We’ve recently been sponsored by the Discovery Channel Science and Austar. Schools taking the program receive a free science pack worth over $200. In May the program is donating $2,500 to each Mid North Coast school visited, plus a brand new $600 telescope.

> What new discoveries have been made lately in space? Were any of them yours?

No, I’m mainly a reporter of info now. Sadly it cuts into my observing time – but I love it!  One new discovery was of the first ‘baby’ photos taken of a new solar system much like ours, orbiting another star called Fomalhaut, 25 light years away.

The holy grail of astronomy is, of course, finding another Earth out there. I reckon we’re within 5 years of that. Another find was the definite evidence of water on the planet Mars. If we’re ever to live there, and we will, we need a supply of drinking water.

The search for ET is on in earnest too with the recently launched Kepler mission – a telescope searching for signals from another planet. Over 300 planets around other stars are known at this present time.

> How can locals become more interested and involved in astronomy?

I get asked this a lot. It’s simple: join an astronomy club and join in their observing sessions. You will learn so much and you don‘t need to own a telescope. Just use theirs until you get ‘the bug’ to buy. Will they mind? Nah, they’ll love you!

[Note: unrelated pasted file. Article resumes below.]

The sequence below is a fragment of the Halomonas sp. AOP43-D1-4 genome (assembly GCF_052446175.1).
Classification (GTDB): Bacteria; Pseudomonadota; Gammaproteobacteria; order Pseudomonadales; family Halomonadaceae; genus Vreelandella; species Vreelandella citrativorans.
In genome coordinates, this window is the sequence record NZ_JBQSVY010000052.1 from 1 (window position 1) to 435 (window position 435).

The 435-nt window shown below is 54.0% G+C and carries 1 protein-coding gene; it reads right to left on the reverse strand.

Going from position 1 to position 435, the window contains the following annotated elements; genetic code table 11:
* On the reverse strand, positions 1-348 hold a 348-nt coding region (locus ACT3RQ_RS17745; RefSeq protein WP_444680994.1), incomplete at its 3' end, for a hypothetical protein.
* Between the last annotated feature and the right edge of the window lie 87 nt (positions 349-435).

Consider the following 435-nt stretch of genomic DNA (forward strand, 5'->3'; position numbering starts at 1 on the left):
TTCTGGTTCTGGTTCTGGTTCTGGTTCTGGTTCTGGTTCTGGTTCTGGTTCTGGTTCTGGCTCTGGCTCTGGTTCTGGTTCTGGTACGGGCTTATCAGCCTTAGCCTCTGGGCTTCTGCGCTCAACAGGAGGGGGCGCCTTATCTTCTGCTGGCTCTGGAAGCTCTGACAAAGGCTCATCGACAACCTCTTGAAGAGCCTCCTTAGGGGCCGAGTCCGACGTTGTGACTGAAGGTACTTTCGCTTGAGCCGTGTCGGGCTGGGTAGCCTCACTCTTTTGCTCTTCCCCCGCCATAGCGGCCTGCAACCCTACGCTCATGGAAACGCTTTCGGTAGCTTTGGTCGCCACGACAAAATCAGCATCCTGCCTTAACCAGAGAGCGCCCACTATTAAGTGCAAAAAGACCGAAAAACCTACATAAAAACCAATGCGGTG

> Dave, give us an example of something  unusual that has been discovered in space …

OK. Girls, ever thought how big the largest diamond would be? Well, we’ve found it. Bill Gates and Donald Trump together couldn’t begin to afford this baby. It’s a chunk of crystallised carbon, the compressed core of a dead star, 50 light years from the Earth.

This monster has a cost that’s literally, well, astronomical! How much would this status symbol cost you if you had the means to buy it? Words like a ‘gadzillion’ dollars’ comes to my mind! It’s around 4,000 kilometres across and weighs 10 billion trillion trillion carats. That’s a one followed by 34 zeros. If you need a stiff drink at this stage, be my guest!

> Have you ever looked up into the night sky and wondered just how many stars there are in space?

I get asked this question quite a lot. Look into the sky on a clear night, out of the glare of streetlights, and you will see a few thousand individual stars with your naked eyes. With even a modest amateur telescope, millions more will come into view.

> The universe is a pretty big place, how many stars does it contain?

That’s a hard question to answer; in fact, it’s probably impossible. Just remember this – there are more stars in the universe than there are grains of sand on every beach in the world! Just think about that. For every grain of sand you find, there are a million stars out there. Amazing isn’t it? But it’s true.

Here’s a question that will win you a few drinks at the bar. Ask a mate, “Who is the only person to be buried on the moon?” Give in? Well, it was American geologist and trainee astronaut, Eugene Shoemaker. Missing out on a moon flight because of a medical condition, he died here in Australia in a car accident in 1997. His ashes were later put into a spacecraft and blasted into the moon’s surface. He’s buried there. Really!

Hey, one last thing. Did you know? Astronauts are a little taller in space than on earth. There is less gravity in space, so their bones are not as squashed together as they are on earth. True!

> Thank you Dave.
Dave Reneke is an astronomy teacher and lecturer, and news editor of SKY & SPACE Magazine.